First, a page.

Arriving at the Reker family home in Elkford, the door is opened to reveal three little girls with bangs and gappy smiles.
Two are dressed in princess dresses and colourful tights, while the third, wearing a Minions t-shirt, is screaming at the top of her lungs.
“She stubbed her toe,” mom Denise explains as she comforts Adalyn, who is eventually calmed by a children’s show playing on a tablet.
Adalyn has Chromosome 1q21.1 microdeletion syndrome, a chromosomal condition that is so rare, only a few dozen individuals with this deletion have been reported in medical literature, according to U.S. sources.
One of the features of the condition is autism, which Adalyn has along with hearing and vision loss.
The seven-year-old has the highest needs of her three adopted siblings, Sean, 10, Mylie, 5, and Emma, 3, who are also autistic.
“Sean, Emma and Mylie, they all have something called fragile X, the X chromosome is broken so they lack protein to the brain… it’s the number one genetic cause of autism,” said Denise.
“Adalyn has a deletion of a chromosome and she has a duplication of a chromosome, but she had a stroke at birth, so she has a lot of problems.”
Denise and her husband Evan decided to adopt after learning they couldn’t have children of their own.
The couple had experience with autism, Denise having worked in early childhood education in Ontario, so it was agreed they would give children with special needs a forever home.
“We wanted children and so this is who God had in mind for us, these kids,” said Denise.
“They’ve given us so much love and they’ve taught us so much about life. We’re thankful for all four of them.”
Sean was the first to arrive in September 2010 followed by Adalyn in February 2012, Mylie in November 2014 and Emma in April 2015. The Rekers originally planned to adopt three children but then they learned about Mylie and Emma.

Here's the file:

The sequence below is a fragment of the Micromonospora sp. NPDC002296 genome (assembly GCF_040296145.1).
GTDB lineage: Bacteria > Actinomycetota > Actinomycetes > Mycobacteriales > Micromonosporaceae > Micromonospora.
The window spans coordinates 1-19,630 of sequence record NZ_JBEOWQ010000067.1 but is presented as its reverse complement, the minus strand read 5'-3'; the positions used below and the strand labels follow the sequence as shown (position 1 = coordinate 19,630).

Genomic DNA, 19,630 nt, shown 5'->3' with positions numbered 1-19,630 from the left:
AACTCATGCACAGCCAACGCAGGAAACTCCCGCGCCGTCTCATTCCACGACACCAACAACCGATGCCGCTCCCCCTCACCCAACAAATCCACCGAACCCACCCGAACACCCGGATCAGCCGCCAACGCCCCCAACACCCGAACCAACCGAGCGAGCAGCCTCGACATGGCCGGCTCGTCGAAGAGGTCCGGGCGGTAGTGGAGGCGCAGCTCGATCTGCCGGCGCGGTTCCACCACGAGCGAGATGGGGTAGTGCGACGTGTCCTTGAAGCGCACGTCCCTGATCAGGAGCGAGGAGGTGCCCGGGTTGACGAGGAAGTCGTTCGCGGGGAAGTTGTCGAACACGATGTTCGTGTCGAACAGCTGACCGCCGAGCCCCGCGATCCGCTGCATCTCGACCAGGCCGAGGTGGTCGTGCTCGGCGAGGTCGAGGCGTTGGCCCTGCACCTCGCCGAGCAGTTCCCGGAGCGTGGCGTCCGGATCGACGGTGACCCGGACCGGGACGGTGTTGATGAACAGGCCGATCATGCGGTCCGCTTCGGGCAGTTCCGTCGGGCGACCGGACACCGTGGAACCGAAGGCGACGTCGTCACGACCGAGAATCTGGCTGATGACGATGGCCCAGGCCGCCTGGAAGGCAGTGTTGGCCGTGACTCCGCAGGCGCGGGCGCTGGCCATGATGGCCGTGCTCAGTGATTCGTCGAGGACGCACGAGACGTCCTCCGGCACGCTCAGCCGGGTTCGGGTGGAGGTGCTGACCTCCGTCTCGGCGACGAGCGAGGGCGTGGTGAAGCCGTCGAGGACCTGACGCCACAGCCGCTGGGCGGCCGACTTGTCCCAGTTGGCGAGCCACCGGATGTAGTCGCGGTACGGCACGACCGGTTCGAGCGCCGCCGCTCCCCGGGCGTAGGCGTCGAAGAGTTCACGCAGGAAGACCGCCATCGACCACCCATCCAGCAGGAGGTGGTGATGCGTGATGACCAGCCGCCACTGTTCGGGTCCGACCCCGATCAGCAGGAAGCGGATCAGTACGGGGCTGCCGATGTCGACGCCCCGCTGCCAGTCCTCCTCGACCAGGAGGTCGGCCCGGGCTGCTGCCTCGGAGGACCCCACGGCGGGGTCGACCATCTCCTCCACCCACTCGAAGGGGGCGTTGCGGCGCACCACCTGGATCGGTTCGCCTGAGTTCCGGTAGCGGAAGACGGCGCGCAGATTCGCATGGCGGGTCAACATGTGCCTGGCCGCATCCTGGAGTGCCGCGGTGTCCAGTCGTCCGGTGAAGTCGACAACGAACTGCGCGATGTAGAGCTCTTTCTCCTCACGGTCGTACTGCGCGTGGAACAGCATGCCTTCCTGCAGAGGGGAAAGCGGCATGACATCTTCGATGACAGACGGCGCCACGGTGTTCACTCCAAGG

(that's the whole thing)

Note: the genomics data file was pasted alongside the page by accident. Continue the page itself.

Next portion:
“We agreed on one more and then we found out about both of them on the same day because they’re actually Sean’s biological sisters,” said Denise.
Each adoption was different, even though three of the children came from the same family.
Sean had to be transitioned into the Rekers’ home over two months, while Adalyn was a relatively quick adoption.
Mylie was out of province, which dragged the adoption process out for six months, then there was Emma, whom the Rekers were originally told could be adopted at birth.
However, the process was stalled by the discovery Emma might have Metis heritage and she was placed in a foster home for several months before finally joining the family in April 2015.
“They do have big personalities, every single one of them is different,” said Denise.
“Sean and Mylie are more emotional and sensitive.
“Adalyn can be our most challenging child. Emma is our daredevil, our wild child, no fear at all and the tough one.”
Denise and Evan are open with their children about their adoption and have photos of their biological families displayed in their home.
“They don’t understand but we are open with them, they understand that Addie has a grandmother,” said Denise.
The Rekers maintain a relationship with Adalyn’s grandmother, who is “grandma Carrie” to all four children, as well as other relatives after agreeing to an open adoption with Adalyn.